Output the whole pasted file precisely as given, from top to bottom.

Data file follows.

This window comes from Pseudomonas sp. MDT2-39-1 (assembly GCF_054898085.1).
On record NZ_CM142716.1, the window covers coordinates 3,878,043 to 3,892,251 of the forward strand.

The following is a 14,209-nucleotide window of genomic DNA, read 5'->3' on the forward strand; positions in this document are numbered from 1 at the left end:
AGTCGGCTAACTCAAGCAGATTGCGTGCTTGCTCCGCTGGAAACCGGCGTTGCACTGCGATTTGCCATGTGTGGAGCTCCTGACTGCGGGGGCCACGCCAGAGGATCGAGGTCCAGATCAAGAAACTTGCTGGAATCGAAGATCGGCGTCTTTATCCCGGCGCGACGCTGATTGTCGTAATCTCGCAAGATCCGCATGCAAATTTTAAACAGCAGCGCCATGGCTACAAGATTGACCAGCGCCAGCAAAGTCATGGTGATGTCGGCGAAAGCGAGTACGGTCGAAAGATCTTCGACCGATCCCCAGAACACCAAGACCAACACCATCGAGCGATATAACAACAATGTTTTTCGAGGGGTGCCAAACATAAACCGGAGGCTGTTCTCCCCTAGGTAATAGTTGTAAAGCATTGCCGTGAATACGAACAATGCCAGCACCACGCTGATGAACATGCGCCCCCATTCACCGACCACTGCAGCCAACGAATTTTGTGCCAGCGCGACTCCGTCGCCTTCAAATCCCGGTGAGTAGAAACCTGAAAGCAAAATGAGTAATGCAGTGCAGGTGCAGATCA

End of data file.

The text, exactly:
This window comes from Pseudomonas sp. MDT2-39-1 (assembly GCF_054898085.1).
On record NZ_CM142716.1, the window covers coordinates 3,878,043 to 3,892,251 of the forward strand.

The following is a 14,209-nucleotide window of genomic DNA, read 5'->3' on the forward strand; positions in this document are numbered from 1 at the left end:
AGTCGGCTAACTCAAGCAGATTGCGTGCTTGCTCCGCTGGAAACCGGCGTTGCACTGCGATTTGCCATGTGTGGAGCTCCTGACTGCGGGGGCCACGCCAGAGGATCGAGGTCCAGATCAAGAAACTTGCTGGAATCGAAGATCGGCGTCTTTATCCCGGCGCGACGCTGATTGTCGTAATCTCGCAAGATCCGCATGCAAATTTTAAACAGCAGCGCCATGGCTACAAGATTGACCAGCGCCAGCAAAGTCATGGTGATGTCGGCGAAAGCGAGTACGGTCGAAAGATCTTCGACCGATCCCCAGAACACCAAGACCAACACCATCGAGCGATATAACAACAATGTTTTTCGAGGGGTGCCAAACATAAACCGGAGGCTGTTCTCCCCTAGGTAATAGTTGTAAAGCATTGCCGTGAATACGAACAATGCCAGCACCACGCTGATGAACATGCGCCCCCATTCACCGACCACTGCAGCCAACGAATTTTGTGCCAGCGCGACTCCGTCGCCTTCAAATCCCGGTGAGTAGAAACCTGAAAGCAAAATGAGTAATGCAGTGCAGGTGCAGATCA